Anger Management For Children is an important topic. Anger is a powerful emotion and it can be quite alarming to see your child in the throes of rage. However, remember that it s completely normal and acceptable for children to feel angry from time to time.
Anger can arise in a child because she feels misunderstood, accused of something she hasn’t done, treated not fairly or insecure. Anger can be a mask to other emotions that are more vulnerable. Angry episodes often show more than just what has just triggered the anger. A similar analogy is that of a volcano which can erupt as difficult feelings of frustration, hurt and annoyance build up over time, building pressure and causing the child to “blow”.
Here are some tips regarding Anger Management For Children:
- The more you can encourage your child to express difficult feelings, the less emotions will build up and overflow into angry explosions. To be able to express emotion, children first need to be aware of their feelings. You can improve your child’s emotional literacy by beginning to increase the amount you talk about anger and other feelings. As frequently as possible try to refer to your own and other people s feelings and guess at, reflect back & question your child s feelings.
- Children are like barometers for the emotional climate around them: if you re stressed, they will be too, if you re relaxed, so will they be. So schedule in relaxing time for yourself on a regular basis. If it s difficult to get time alone, club together with other parents and set up a babysitting rota. If you get to recuperate once in a while, it will be much easier for you to respond calmly to your child s meltdowns. Calm responses will help contain your child s anger whilst angry ones will make your child more enraged.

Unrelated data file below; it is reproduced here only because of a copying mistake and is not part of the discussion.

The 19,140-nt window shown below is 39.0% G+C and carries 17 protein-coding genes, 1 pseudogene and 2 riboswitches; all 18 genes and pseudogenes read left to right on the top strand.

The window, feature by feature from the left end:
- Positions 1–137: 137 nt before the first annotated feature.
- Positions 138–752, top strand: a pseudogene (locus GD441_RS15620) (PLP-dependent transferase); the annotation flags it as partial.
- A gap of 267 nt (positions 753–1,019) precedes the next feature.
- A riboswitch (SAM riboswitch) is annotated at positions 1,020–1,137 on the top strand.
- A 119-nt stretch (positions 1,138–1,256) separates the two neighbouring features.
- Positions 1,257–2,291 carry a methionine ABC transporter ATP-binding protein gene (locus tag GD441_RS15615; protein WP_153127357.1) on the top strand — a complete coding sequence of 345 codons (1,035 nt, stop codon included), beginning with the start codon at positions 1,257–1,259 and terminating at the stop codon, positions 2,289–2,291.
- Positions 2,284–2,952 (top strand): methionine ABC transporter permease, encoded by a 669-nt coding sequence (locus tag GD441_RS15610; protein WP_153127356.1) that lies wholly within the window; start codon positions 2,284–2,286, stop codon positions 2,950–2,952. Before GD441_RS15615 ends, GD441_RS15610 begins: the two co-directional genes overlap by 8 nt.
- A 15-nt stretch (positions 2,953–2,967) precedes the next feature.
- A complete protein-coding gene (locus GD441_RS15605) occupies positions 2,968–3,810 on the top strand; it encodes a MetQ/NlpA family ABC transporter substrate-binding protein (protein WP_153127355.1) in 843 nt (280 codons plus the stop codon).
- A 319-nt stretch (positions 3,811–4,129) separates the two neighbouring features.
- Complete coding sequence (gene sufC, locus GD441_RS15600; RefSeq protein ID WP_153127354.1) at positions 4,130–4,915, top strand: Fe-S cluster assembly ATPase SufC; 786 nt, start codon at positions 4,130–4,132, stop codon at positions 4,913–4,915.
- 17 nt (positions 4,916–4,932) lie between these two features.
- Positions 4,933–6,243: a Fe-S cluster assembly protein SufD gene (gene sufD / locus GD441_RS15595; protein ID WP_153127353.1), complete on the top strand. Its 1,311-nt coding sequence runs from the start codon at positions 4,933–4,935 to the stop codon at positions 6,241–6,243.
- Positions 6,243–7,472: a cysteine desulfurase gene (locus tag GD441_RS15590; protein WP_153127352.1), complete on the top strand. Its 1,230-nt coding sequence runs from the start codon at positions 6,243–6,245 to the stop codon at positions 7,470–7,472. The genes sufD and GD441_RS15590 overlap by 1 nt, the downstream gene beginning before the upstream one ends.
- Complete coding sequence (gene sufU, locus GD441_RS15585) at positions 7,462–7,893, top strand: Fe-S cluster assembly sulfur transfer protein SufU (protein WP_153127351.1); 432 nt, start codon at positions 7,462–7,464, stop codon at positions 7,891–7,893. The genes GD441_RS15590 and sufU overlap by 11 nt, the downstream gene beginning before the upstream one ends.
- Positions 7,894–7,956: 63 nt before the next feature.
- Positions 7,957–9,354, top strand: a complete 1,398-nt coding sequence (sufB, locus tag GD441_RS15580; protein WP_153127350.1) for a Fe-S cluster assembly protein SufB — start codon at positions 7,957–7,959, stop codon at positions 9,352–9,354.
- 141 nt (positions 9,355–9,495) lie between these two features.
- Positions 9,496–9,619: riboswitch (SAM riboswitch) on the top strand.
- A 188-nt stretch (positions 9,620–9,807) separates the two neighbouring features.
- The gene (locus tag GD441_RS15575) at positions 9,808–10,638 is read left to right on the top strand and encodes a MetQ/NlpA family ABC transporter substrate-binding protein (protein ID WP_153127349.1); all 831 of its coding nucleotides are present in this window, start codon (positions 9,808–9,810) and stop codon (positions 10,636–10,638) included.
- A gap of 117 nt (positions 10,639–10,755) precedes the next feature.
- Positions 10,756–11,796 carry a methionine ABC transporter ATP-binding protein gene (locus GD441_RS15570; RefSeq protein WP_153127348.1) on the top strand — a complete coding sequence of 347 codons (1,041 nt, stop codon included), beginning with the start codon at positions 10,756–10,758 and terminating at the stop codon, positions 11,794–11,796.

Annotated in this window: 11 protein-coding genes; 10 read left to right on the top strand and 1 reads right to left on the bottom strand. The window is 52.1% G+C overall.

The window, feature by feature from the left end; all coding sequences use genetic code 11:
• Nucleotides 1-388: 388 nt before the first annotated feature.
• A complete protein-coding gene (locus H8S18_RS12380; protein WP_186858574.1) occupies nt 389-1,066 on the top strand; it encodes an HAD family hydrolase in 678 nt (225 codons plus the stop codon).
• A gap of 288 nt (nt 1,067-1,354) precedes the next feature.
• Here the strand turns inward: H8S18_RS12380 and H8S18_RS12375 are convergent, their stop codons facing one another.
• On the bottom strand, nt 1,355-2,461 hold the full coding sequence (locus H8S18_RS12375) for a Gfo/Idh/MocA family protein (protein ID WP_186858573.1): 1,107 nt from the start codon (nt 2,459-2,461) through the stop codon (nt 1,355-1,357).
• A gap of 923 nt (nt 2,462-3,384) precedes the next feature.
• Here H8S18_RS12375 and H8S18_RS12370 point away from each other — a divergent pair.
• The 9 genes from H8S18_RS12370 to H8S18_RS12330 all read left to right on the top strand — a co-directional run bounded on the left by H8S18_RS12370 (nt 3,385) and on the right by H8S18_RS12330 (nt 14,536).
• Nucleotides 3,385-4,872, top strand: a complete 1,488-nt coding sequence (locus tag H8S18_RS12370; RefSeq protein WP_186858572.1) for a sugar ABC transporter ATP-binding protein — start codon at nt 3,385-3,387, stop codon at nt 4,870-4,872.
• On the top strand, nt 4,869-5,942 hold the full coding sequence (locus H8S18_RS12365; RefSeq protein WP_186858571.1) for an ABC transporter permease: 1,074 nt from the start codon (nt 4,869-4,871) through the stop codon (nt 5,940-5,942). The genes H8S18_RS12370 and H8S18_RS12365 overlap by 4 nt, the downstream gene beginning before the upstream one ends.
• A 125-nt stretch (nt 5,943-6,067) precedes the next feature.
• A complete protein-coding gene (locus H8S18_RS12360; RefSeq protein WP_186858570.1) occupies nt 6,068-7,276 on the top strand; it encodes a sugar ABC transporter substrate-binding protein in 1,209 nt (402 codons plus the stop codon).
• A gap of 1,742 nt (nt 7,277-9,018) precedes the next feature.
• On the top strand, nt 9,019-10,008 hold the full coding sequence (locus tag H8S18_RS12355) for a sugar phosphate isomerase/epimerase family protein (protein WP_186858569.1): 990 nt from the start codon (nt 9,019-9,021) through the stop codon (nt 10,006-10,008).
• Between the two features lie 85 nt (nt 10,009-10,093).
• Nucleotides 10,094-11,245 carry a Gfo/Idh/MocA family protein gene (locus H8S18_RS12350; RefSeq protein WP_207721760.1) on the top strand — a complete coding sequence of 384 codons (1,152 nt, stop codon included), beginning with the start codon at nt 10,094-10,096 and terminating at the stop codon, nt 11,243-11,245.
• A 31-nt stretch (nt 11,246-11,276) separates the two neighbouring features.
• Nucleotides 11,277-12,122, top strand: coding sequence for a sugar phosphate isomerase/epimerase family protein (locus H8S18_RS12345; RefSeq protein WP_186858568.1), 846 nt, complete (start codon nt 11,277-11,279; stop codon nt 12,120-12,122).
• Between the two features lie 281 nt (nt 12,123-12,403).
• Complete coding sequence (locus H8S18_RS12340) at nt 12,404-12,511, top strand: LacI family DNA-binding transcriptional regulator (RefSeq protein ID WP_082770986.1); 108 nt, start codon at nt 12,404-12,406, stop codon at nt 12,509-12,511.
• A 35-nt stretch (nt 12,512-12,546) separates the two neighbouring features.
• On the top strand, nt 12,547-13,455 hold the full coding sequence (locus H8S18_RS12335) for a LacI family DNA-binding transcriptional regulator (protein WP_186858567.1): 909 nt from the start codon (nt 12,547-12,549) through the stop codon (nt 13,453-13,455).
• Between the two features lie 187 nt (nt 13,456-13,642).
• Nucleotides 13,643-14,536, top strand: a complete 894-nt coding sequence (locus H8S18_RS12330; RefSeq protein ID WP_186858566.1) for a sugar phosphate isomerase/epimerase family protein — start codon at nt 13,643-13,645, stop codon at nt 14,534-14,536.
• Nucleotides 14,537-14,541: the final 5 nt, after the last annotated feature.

- Dismissing difficult feelings (e.g. hey it s not a big deal, calm down ) can be counterproductive; your child will be left simmering about both the original source of frustration as well as not being understood. This is not true Anger Management For Children.
- Your child needs to learn that although anger is OK, aggressive behavior is not. Get down to your child s level and, using a calm, low but firm tone which indicates displeasure, clearly tell him what he has done wrong. Try not to shout as this suggests you have lost control. E.g. Katie, it is not ok to hit your brother – If your child stops behaving aggressively, give her lots of praise. If, however, she continues her inappropriate behaviour after you ve given a warning, impose a clear consequence, such as the naughty step or withdrawing privileges.
Try Jamie Sullivan’s free child anger management course. The free course requires you to provide an email address. However he will keep the address private and you can opt out at any time.
If you prefer listening to reading, the Solutions For Calming Childrens Anger audio Provides A Step By Step Plan For Reducing Outbursts, Solutions For 9 Common Anger Triggers And 14 Calming Methods Provided By A Psychologist With 15 Years Experience.